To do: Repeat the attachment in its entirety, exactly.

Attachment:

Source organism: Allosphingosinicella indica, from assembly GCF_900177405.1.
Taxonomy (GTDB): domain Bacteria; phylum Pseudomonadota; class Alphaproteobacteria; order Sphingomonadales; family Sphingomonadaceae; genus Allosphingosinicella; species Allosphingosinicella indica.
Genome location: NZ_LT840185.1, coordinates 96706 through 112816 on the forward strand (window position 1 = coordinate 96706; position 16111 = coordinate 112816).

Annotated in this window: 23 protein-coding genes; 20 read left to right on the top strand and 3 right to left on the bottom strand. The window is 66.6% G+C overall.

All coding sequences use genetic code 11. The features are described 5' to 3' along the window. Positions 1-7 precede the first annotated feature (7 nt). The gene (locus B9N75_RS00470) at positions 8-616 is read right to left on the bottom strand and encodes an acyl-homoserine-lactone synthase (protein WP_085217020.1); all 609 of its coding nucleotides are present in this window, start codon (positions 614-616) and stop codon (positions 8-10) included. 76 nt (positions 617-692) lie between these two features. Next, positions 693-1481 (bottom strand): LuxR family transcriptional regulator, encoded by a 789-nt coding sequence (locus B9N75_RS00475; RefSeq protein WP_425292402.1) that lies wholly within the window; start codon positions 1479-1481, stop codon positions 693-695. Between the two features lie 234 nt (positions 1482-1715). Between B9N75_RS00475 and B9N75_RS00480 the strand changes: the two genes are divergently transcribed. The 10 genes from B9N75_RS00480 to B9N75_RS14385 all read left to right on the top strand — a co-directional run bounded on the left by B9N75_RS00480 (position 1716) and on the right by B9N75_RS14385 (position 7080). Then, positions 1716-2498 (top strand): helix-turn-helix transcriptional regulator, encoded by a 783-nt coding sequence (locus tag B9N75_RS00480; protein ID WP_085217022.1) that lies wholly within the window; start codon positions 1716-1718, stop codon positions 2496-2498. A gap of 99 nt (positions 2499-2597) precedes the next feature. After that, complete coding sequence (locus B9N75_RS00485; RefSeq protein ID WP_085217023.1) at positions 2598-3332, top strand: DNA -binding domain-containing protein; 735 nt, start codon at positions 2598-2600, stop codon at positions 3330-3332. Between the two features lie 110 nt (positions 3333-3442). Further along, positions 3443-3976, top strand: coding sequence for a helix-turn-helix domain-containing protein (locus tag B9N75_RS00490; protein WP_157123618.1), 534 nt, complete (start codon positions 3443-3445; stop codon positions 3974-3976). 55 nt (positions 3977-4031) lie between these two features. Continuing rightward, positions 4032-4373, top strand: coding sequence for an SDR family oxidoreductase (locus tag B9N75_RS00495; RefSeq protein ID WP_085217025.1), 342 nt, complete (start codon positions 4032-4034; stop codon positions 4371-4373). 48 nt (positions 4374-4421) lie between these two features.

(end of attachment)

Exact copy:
Source organism: Allosphingosinicella indica, from assembly GCF_900177405.1.
Taxonomy (GTDB): domain Bacteria; phylum Pseudomonadota; class Alphaproteobacteria; order Sphingomonadales; family Sphingomonadaceae; genus Allosphingosinicella; species Allosphingosinicella indica.
Genome location: NZ_LT840185.1, coordinates 96706 through 112816 on the forward strand (window position 1 = coordinate 96706; position 16111 = coordinate 112816).

Annotated in this window: 23 protein-coding genes; 20 read left to right on the top strand and 3 right to left on the bottom strand. The window is 66.6% G+C overall.

All coding sequences use genetic code 11. The features are described 5' to 3' along the window. Positions 1-7 precede the first annotated feature (7 nt). The gene (locus B9N75_RS00470) at positions 8-616 is read right to left on the bottom strand and encodes an acyl-homoserine-lactone synthase (protein WP_085217020.1); all 609 of its coding nucleotides are present in this window, start codon (positions 614-616) and stop codon (positions 8-10) included. 76 nt (positions 617-692) lie between these two features. Next, positions 693-1481 (bottom strand): LuxR family transcriptional regulator, encoded by a 789-nt coding sequence (locus B9N75_RS00475; RefSeq protein WP_425292402.1) that lies wholly within the window; start codon positions 1479-1481, stop codon positions 693-695. Between the two features lie 234 nt (positions 1482-1715). Between B9N75_RS00475 and B9N75_RS00480 the strand changes: the two genes are divergently transcribed. The 10 genes from B9N75_RS00480 to B9N75_RS14385 all read left to right on the top strand — a co-directional run bounded on the left by B9N75_RS00480 (position 1716) and on the right by B9N75_RS14385 (position 7080). Then, positions 1716-2498 (top strand): helix-turn-helix transcriptional regulator, encoded by a 783-nt coding sequence (locus tag B9N75_RS00480; protein ID WP_085217022.1) that lies wholly within the window; start codon positions 1716-1718, stop codon positions 2496-2498. A gap of 99 nt (positions 2499-2597) precedes the next feature. After that, complete coding sequence (locus B9N75_RS00485; RefSeq protein ID WP_085217023.1) at positions 2598-3332, top strand: DNA -binding domain-containing protein; 735 nt, start codon at positions 2598-2600, stop codon at positions 3330-3332. Between the two features lie 110 nt (positions 3333-3442). Further along, positions 3443-3976, top strand: coding sequence for a helix-turn-helix domain-containing protein (locus tag B9N75_RS00490; protein WP_157123618.1), 534 nt, complete (start codon positions 3443-3445; stop codon positions 3974-3976). 55 nt (positions 3977-4031) lie between these two features. Continuing rightward, positions 4032-4373, top strand: coding sequence for an SDR family oxidoreductase (locus tag B9N75_RS00495; RefSeq protein ID WP_085217025.1), 342 nt, complete (start codon positions 4032-4034; stop codon positions 4371-4373). 48 nt (positions 4374-4421) lie between these two features.